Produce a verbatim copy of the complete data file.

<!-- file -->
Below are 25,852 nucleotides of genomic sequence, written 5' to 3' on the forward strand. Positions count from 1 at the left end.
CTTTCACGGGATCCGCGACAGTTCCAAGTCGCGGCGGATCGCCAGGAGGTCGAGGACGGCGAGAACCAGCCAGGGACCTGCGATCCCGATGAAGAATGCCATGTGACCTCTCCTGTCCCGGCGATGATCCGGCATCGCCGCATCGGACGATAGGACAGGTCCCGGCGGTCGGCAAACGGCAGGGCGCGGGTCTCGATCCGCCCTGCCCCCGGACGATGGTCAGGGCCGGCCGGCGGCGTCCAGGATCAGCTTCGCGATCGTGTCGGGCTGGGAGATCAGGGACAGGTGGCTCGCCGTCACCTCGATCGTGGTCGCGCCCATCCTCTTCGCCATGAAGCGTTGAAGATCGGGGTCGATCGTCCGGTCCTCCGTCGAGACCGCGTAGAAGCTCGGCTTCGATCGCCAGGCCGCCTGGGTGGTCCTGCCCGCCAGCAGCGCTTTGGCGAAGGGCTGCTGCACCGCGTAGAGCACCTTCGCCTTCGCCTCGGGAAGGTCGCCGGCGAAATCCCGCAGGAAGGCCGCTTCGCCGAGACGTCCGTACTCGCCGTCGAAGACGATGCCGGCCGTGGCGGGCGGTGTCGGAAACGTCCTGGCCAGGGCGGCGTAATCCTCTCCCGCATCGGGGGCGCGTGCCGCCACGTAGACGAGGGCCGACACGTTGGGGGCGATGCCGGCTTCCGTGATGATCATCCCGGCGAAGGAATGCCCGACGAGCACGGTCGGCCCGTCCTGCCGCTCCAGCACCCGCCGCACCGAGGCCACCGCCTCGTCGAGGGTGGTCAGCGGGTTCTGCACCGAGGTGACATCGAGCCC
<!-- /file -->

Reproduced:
Below are 25,852 nucleotides of genomic sequence, written 5' to 3' on the forward strand. Positions count from 1 at the left end.
CTTTCACGGGATCCGCGACAGTTCCAAGTCGCGGCGGATCGCCAGGAGGTCGAGGACGGCGAGAACCAGCCAGGGACCTGCGATCCCGATGAAGAATGCCATGTGACCTCTCCTGTCCCGGCGATGATCCGGCATCGCCGCATCGGACGATAGGACAGGTCCCGGCGGTCGGCAAACGGCAGGGCGCGGGTCTCGATCCGCCCTGCCCCCGGACGATGGTCAGGGCCGGCCGGCGGCGTCCAGGATCAGCTTCGCGATCGTGTCGGGCTGGGAGATCAGGGACAGGTGGCTCGCCGTCACCTCGATCGTGGTCGCGCCCATCCTCTTCGCCATGAAGCGTTGAAGATCGGGGTCGATCGTCCGGTCCTCCGTCGAGACCGCGTAGAAGCTCGGCTTCGATCGCCAGGCCGCCTGGGTGGTCCTGCCCGCCAGCAGCGCTTTGGCGAAGGGCTGCTGCACCGCGTAGAGCACCTTCGCCTTCGCCTCGGGAAGGTCGCCGGCGAAATCCCGCAGGAAGGCCGCTTCGCCGAGACGTCCGTACTCGCCGTCGAAGACGATGCCGGCCGTGGCGGGCGGTGTCGGAAACGTCCTGGCCAGGGCGGCGTAATCCTCTCCCGCATCGGGGGCGCGTGCCGCCACGTAGACGAGGGCCGACACGTTGGGGGCGATGCCGGCTTCCGTGATGATCATCCCGGCGAAGGAATGCCCGACGAGCACGGTCGGCCCGTCCTGCCGCTCCAGCACCCGCCGCACCGAGGCCACCGCCTCGTCGAGGGTGGTCAGCGGGTTCTGCACCGAGGTGACATCGAGCCC